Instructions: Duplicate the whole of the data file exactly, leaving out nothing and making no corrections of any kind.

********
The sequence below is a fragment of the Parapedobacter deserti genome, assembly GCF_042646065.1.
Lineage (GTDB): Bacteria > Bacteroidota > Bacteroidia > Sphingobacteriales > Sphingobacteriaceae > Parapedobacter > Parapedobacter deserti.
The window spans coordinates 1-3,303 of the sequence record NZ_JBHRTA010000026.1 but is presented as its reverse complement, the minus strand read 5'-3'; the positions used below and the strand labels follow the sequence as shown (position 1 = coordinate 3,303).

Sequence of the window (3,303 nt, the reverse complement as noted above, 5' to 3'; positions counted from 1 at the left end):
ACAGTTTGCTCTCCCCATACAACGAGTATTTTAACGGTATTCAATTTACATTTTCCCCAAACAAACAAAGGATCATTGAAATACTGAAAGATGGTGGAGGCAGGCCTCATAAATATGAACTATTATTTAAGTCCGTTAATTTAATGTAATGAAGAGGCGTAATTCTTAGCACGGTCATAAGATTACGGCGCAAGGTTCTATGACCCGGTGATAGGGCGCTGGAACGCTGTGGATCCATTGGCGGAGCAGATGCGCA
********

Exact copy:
The sequence below is a fragment of the Parapedobacter deserti genome, assembly GCF_042646065.1.
Lineage (GTDB): Bacteria > Bacteroidota > Bacteroidia > Sphingobacteriales > Sphingobacteriaceae > Parapedobacter > Parapedobacter deserti.
The window spans coordinates 1-3,303 of the sequence record NZ_JBHRTA010000026.1 but is presented as its reverse complement, the minus strand read 5'-3'; the positions used below and the strand labels follow the sequence as shown (position 1 = coordinate 3,303).

Sequence of the window (3,303 nt, the reverse complement as noted above, 5' to 3'; positions counted from 1 at the left end):
ACAGTTTGCTCTCCCCATACAACGAGTATTTTAACGGTATTCAATTTACATTTTCCCCAAACAAACAAAGGATCATTGAAATACTGAAAGATGGTGGAGGCAGGCCTCATAAATATGAACTATTATTTAAGTCCGTTAATTTAATGTAATGAAGAGGCGTAATTCTTAGCACGGTCATAAGATTACGGCGCAAGGTTCTATGACCCGGTGATAGGGCGCTGGAACGCTGTGGATCCATTGGCGGAGCAGATGCGCA